Travels and Adventures in Kamchatka, Siberia, China, Mongolia, Chinese Tartary, and European Russia, with Full Accounts of the Siberian Exiles, Their Treatment, Condition, and Mode of Life; a Description of the Amoor River, and the Siberian Shores of the Frozen Ocean.
hopping sea like a pea on a hot shovel. Captain Lund descended first, followed by Anossoff. Then I made my effort, and behind me was a grim Cossack. Just as I reached the lowest step a wave swung the boat from the ship and left me hanging over the water. The Cossack, unmindful of things below, was backing steadily toward my head. I could not think of the Russian phrase for the occasion and was in some dilemma how to act. I shouted 'Look out' with such emphasis that the man understood me and halted with his heavy boots about two inches above my face. Clinging to the side ropes and watching my opportunity, I jumped at the right moment and happily hit the boat. The Cossack jumped into the lap of a sailor and received a variety of epithets for his carelessness. There are fourteen ways in the Russian language of calling a man a ---- fool, and I think all of them were used.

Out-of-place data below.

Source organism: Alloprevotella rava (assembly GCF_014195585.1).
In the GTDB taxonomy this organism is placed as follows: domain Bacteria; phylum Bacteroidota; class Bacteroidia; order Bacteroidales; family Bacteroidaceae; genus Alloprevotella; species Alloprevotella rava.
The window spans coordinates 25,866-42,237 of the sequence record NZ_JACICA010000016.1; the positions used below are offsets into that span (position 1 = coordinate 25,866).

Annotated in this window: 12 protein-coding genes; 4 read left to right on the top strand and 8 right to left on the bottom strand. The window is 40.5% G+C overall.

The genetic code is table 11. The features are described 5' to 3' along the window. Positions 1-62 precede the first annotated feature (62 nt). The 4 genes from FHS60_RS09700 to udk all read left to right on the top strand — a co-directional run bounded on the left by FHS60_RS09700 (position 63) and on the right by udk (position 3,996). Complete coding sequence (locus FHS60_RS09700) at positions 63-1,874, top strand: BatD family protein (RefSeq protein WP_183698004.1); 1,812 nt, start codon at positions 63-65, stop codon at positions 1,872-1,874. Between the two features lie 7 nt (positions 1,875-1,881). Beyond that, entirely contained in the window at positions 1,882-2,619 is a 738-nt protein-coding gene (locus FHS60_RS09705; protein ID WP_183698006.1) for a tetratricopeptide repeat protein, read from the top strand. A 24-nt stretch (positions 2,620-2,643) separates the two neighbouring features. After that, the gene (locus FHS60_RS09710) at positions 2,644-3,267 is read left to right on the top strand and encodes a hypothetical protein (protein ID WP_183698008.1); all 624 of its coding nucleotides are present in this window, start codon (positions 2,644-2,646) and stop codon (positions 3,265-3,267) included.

[Illustration: ASCENDING THE BAY.]
Wind and tide opposed each other and tossed us rather uncomfortably. The waves breaking over the bow saturated the Cossack and sprinkled some of the sailors. At the stern we managed to protect ourselves, though we caught occasionally a few drops of spray. Wrapped in my overcoat and holding a bear-skin on my knees, I studied the summer night in that high northern latitude. At midnight it seemed like day break, and I half imagined we had wrongly calculated the hours and were later than we supposed. Between sunset and sunrise the twilight crept along the horizon from Occident